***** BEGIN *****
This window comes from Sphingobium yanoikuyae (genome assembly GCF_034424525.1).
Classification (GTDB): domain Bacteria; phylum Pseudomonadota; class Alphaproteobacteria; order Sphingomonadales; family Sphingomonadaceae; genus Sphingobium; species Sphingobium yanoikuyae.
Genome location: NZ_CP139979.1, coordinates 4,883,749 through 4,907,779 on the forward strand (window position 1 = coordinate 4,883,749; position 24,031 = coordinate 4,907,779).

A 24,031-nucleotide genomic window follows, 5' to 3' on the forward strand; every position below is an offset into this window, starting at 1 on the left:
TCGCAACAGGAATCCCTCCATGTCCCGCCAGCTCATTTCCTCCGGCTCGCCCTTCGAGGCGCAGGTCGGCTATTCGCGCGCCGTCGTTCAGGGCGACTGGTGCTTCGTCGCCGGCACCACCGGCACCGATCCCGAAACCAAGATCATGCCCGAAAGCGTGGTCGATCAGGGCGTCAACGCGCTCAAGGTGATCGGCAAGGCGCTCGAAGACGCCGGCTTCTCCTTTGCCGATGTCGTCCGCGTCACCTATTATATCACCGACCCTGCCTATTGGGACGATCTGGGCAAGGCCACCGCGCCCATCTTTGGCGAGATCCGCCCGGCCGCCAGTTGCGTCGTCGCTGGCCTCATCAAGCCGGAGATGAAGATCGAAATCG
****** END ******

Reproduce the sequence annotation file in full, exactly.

This window comes from Sphingobium yanoikuyae (genome assembly GCF_034424525.1).
Classification (GTDB): domain Bacteria; phylum Pseudomonadota; class Alphaproteobacteria; order Sphingomonadales; family Sphingomonadaceae; genus Sphingobium; species Sphingobium yanoikuyae.
Genome location: NZ_CP139979.1, coordinates 4,883,749 through 4,907,779 on the forward strand (window position 1 = coordinate 4,883,749; position 24,031 = coordinate 4,907,779).

A 24,031-nucleotide genomic window follows, 5' to 3' on the forward strand; every position below is an offset into this window, starting at 1 on the left:
TCGCAACAGGAATCCCTCCATGTCCCGCCAGCTCATTTCCTCCGGCTCGCCCTTCGAGGCGCAGGTCGGCTATTCGCGCGCCGTCGTTCAGGGCGACTGGTGCTTCGTCGCCGGCACCACCGGCACCGATCCCGAAACCAAGATCATGCCCGAAAGCGTGGTCGATCAGGGCGTCAACGCGCTCAAGGTGATCGGCAAGGCGCTCGAAGACGCCGGCTTCTCCTTTGCCGATGTCGTCCGCGTCACCTATTATATCACCGACCCTGCCTATTGGGACGATCTGGGCAAGGCCACCGCGCCCATCTTTGGCGAGATCCGCCCGGCCGCCAGTTGCGTCGTCGCTGGCCTCATCAAGCCGGAGATGAAGATCGAAATCG